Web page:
Myanmar’s army has said it shot dead at least six people detained in a village school in Rakhine state.
A spokesman confirmed troops fired on unarmed detainees saying they had tried to grab the soldiers’ weapons.
The detained were being questions for links to the rebels of the Arakan Army, who are ethnic Rakhine Buddhists.
More than 30,000 mainly Buddhist civilians have been displaced in the latest fighting between national forces and the rebels.
A multi-ethnic country, Myanmar is home to a number of rebel groups.
While a lot of attention in recent years has been on the exodus of the Muslim Rohingya to Bangladesh, other ethnic minorities also clash frequently with the government’s military.
Journalists and most aid agencies are banned from northern Rakhine and it is hard to verify what happened on Thursday morning, the BBC’s Nick Beake in Yangon says.
Army spokesman Brigadier General Zaw Min Tun told news agency AFP that 275 people “were being temporarily held in the village school for investigation” in Kyauk Tan village in Rathedaung township.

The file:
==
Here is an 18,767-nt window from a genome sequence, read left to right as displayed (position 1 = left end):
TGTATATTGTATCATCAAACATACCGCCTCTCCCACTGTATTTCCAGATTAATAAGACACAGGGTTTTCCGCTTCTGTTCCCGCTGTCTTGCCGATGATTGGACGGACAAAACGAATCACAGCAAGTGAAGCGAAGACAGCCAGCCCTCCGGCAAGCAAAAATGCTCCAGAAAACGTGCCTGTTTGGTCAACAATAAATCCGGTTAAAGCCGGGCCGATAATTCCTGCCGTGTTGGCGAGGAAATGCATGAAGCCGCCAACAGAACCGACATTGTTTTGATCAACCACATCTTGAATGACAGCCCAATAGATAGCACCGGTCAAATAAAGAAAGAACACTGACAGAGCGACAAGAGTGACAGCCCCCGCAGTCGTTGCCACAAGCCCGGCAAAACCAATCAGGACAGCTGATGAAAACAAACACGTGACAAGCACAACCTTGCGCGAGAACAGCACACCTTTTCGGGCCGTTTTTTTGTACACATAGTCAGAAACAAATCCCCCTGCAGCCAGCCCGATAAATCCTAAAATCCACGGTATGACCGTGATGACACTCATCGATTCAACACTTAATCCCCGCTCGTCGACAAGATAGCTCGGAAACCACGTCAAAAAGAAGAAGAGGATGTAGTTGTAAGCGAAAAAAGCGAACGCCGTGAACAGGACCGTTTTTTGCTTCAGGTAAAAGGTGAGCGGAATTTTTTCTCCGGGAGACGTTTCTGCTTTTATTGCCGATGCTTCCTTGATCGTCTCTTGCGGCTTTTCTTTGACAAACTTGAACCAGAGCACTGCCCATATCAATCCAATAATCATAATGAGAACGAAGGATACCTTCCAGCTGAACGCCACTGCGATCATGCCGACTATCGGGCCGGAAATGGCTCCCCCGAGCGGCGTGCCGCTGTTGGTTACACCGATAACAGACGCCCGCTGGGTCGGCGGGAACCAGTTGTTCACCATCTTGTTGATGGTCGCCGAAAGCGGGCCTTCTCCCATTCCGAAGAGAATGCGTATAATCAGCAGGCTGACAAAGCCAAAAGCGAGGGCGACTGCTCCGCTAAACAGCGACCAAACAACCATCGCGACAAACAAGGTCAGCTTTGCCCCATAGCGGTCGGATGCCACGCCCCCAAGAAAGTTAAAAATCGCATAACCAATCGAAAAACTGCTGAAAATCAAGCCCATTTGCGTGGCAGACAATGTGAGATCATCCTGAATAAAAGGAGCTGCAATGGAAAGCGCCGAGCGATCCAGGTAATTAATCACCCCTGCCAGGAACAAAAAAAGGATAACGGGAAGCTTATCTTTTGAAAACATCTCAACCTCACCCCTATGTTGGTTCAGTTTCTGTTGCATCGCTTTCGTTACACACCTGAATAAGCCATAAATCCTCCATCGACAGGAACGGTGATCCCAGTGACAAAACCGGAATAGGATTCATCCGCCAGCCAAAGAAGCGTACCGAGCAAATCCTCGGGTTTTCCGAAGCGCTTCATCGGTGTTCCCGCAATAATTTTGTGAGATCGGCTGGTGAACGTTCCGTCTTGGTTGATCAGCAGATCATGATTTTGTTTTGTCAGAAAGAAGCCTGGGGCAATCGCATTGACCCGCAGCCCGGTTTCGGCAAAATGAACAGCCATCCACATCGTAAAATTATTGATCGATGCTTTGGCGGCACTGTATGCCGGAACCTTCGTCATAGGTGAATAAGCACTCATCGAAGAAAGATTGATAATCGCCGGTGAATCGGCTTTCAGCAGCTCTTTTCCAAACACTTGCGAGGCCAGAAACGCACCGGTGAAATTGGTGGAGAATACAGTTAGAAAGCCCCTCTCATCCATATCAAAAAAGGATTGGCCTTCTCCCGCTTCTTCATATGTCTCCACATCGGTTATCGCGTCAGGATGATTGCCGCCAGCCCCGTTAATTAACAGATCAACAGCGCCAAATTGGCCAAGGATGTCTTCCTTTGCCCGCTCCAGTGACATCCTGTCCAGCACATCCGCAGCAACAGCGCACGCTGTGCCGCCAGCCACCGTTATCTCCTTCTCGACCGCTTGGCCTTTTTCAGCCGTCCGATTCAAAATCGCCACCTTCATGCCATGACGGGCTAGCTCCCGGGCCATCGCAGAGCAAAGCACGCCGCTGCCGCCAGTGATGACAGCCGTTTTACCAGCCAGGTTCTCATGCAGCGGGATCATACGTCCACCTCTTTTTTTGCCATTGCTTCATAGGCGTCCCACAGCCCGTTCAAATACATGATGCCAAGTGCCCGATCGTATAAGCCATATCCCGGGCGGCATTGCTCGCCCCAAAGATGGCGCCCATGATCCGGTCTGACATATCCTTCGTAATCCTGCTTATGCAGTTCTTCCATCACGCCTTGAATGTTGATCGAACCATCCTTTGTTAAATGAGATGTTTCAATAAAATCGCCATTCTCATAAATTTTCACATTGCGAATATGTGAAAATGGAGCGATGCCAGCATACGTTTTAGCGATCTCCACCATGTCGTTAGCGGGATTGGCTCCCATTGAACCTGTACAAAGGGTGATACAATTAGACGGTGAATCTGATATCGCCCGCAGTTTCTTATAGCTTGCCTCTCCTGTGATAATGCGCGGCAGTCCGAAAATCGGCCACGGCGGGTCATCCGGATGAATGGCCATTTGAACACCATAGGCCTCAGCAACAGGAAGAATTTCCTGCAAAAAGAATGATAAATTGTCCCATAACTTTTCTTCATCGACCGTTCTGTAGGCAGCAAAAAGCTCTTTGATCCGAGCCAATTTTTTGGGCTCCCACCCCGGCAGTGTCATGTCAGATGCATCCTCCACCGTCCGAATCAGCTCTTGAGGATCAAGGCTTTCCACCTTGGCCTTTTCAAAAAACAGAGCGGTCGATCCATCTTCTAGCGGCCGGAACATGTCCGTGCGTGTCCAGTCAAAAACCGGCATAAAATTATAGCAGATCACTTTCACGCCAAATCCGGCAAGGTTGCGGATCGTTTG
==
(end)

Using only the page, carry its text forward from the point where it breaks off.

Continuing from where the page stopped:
Early Thursday morning, shots were fired when the detainees tried to “attack the security forces”, Zaw Min Tun added, saying soldiers had no option but to shoot.
He told AFP that warning shots had been fired first but that “six were killed, eight were injured and four escaped”.
The impoverished state of Rakhine in western Myanmar has seen years of fighting and unrest
Since 2016, Rakhine has also seen the exodus of hundreds of thousands of Rohingya Muslims.
UN officials believe Myanmar’s army may have committed war crimes against the Rohingya – a charge it denies.